$self->_secret_name eq 'Odette' ? super() : say "Oh, alright then";
};
1;

Roles

Although inheritance is a very common feature in programming languages that have classes, when you create subclasses that inherit from base classes and then extend them with additional functionality, there’s a good chance you might be better off composing the class from its roles instead.

Some classes genuinely extend their base classes. 3DPoint extends 2DPoint by the addition of a z attribute.  Bird extends Vertebrate by overriding the default ‘skin’ value of the integument attribute with ‘feathers’.

If a piece of code uses a generic Vertebrate object, you should be able to replace it with a Bird and see no ill effects, because all the things a Vertebrate can do should be a subset of the things a Bird can do.

However, what happens when we try to make a Bird fly? When we come to implement Bat, we realise that a lot of the aerial assault code in Bird should also be in Bat too. It doesn’t make sense to factor fly out into Vertebrate otherwise you’d be able to make a generic Vertebrate->fly, which – in general – it shouldn’t be able to do.

The problem is that our two classes are trying both to model the hierarchy of our organisms, and also to avoid code duplication. These two aims are incompatible. We want only one copy of the fly method to avoid code duplication in Bird and Bat, but we also want Vertebrate to contain only the methods applicable to all vertebrates. Similarly, we’d want only one copy of lay and roll to avoid duplication of EggLayer code across Bird and Bee.

One way to work around this clash is to allow a class to have multiple parents. We could create classes called Aircraft and EggLayer and allow Bird to inherit from Vertebrate and Aircraft and EggLayer. This would certainly make sense if we’d already written the Aircraft class for some other previous project. Such multiple inheritance is possible in Perl, but it simply opens a new can of worms.

The most important of these problems is that Bird will inherit all the methods and attributes of all its base classes, and there may well be clashes. It is not possible to resolve these clashes automatically and correctly. Perhaps you want Bird to inherit the squawk method from Vertebrate (overriding Aircraft‘s irrelevant radio transponder version). But maybe you also want some sort of disambiguation so you can use Aircraft‘s roll method and the egg-roll-ing method that is supplied by EggLayer. Most languages (including Perl’s default method resolution order) do not give you this flexibility.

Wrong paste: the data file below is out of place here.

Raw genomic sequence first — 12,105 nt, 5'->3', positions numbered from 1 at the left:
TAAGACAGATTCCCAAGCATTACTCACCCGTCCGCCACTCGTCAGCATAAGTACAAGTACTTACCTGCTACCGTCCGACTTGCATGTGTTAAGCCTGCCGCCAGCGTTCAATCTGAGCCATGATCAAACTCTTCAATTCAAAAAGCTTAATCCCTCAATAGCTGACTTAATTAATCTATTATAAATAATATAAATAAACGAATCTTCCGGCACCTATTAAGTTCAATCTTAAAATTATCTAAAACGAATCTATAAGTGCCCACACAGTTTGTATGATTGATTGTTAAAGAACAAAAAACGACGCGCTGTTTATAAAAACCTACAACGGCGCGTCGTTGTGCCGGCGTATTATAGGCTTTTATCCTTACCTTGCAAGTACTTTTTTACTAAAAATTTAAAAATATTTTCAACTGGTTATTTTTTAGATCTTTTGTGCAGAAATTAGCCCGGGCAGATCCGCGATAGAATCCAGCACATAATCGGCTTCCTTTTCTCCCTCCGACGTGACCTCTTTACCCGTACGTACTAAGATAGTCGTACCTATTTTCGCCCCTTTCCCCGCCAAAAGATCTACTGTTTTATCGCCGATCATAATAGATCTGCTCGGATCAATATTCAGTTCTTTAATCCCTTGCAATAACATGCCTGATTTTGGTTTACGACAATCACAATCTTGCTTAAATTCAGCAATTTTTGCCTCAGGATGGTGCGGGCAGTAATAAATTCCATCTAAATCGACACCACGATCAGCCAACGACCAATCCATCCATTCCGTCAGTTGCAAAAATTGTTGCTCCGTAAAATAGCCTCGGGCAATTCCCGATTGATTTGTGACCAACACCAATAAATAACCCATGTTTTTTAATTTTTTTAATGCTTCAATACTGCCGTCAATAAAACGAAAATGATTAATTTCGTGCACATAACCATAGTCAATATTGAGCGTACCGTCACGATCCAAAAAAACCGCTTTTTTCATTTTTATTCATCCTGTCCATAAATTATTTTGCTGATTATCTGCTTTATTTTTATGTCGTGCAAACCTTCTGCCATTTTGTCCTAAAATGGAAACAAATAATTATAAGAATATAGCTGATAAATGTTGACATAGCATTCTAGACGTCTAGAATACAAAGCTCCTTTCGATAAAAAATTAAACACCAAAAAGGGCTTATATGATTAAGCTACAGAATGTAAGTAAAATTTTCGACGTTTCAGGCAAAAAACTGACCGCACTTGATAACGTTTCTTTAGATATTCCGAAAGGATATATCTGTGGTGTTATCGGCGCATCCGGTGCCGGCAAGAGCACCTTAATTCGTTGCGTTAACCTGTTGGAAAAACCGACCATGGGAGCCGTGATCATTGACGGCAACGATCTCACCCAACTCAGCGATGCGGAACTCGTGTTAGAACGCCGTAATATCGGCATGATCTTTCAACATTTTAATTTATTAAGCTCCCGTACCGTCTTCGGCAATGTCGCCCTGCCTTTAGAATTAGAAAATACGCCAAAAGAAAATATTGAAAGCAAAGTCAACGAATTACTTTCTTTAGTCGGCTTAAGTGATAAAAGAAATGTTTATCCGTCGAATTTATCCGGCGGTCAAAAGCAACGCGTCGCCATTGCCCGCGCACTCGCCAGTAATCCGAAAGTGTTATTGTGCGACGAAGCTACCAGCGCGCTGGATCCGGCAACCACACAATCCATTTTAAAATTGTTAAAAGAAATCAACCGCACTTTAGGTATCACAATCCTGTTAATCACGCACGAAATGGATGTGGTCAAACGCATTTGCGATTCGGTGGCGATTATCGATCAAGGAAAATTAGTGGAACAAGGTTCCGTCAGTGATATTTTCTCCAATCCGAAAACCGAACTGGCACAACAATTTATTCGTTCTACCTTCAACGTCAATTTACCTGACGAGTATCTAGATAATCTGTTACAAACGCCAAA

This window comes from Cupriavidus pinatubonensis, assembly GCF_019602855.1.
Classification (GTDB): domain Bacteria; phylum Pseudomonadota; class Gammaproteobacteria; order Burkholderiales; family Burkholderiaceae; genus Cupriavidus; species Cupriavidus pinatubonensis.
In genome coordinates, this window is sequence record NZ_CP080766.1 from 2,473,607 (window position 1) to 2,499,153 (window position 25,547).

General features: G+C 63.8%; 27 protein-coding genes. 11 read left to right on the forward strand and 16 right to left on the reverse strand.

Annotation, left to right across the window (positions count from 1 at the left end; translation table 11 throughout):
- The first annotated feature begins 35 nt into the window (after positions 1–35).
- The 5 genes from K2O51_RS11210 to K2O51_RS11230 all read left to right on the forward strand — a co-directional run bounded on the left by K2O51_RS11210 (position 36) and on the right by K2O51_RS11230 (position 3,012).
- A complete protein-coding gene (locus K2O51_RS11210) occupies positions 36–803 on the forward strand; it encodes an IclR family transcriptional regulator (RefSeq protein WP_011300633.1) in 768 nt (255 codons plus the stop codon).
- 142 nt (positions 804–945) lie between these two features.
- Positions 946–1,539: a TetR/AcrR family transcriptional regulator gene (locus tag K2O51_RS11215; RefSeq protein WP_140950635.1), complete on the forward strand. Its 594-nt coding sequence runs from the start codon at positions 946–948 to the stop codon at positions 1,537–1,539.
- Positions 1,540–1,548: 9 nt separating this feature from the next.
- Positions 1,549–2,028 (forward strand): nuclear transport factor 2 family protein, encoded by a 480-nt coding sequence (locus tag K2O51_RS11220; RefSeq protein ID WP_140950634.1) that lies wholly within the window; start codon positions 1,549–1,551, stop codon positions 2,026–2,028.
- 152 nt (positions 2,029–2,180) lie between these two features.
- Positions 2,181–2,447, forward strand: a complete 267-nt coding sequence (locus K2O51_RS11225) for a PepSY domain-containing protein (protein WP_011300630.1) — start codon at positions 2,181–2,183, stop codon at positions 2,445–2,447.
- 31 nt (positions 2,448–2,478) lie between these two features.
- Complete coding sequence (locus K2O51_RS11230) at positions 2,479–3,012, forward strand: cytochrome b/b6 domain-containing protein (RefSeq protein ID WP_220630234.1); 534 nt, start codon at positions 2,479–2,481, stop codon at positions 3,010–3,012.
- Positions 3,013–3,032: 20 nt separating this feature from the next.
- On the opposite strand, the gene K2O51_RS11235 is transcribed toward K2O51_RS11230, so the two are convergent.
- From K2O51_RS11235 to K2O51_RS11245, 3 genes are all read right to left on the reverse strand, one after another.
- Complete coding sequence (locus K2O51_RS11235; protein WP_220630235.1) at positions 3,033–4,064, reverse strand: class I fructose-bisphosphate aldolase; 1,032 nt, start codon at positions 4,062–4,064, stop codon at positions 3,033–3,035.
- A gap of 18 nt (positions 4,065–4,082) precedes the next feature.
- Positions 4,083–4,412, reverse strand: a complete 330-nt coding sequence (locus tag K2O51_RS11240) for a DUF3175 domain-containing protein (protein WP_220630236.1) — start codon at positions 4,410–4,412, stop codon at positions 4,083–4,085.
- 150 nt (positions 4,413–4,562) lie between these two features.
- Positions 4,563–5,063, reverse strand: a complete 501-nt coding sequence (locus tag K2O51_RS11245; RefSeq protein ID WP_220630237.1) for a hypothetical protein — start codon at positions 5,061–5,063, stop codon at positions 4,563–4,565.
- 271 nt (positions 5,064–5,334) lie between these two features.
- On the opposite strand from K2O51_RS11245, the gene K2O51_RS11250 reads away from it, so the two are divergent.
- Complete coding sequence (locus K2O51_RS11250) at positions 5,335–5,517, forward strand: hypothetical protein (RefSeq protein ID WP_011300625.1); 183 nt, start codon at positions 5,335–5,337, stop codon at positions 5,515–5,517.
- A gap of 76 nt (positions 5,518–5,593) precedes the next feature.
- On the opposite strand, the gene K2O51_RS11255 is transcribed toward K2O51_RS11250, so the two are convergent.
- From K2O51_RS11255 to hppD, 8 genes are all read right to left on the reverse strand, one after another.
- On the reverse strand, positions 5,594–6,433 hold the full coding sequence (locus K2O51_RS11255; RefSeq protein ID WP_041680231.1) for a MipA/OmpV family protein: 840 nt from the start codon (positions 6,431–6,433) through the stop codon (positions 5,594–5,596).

Moose allows you to compose a class from roles, and to allow fine-grained control over what happens when roles have conflicting methods.

use strict;
use warnings;
use 5.12.0;

{
  package Vertebrate;
  use Moose;
  has( 'integument', is => 'ro', default => 'skin' );
  sub squawk { 
    my ( $self, $what ) = @_;
    say uc "$what!!!"
  };
}

{
  package Aircraft;
  use Moose::Role;
  has( 'wings',      is => 'ro', default => 'flap', );
  sub fly {
    my ( $self ) = @_;
    print "My wings " . $self->wings . "\n";
  }
  sub roll {
    say "Are you sure you wouldn't rather I yawed or pitched?";
  }
  sub squawk { 
    say "7700! 7700! 7700!"
  };
  requires 'wingspan';
}

{
  package EggLayer;
  use Moose::Role;
  has( 'clutch',      is => 'rw', default => 0, );
  sub lay {
    my ( $self ) = @_;
    print "Clutch-size now " . $self->clutch( 1 + $self->clutch ) . "\n";
  }
  sub roll {
    say "Inverting my eggs";
  }
  requires 'wingspan';
}

{
  package Bird;
  use Moose;
  extends 'Vertebrate';
  has( '+integument',             default => 'feathers' );
  has( 'wingspan',    is => 'ro', default => 0 );
  with
    'Aircraft' => { -alias => { squawk => 'transponder_squawk'}, -excludes => 'squawk' },
    'EggLayer' => { -alias => { roll => 'roll_eggs' }, -excludes => 'roll' };
}

my $bird = Bird->new( wingspan => 20 );
print "Bird has ". $bird->integument . "\n";
$bird->fly;
$bird->squawk( "Tweet" );
$bird->transponder_squawk;
$bird->roll;
$bird->lay;
$bird->lay;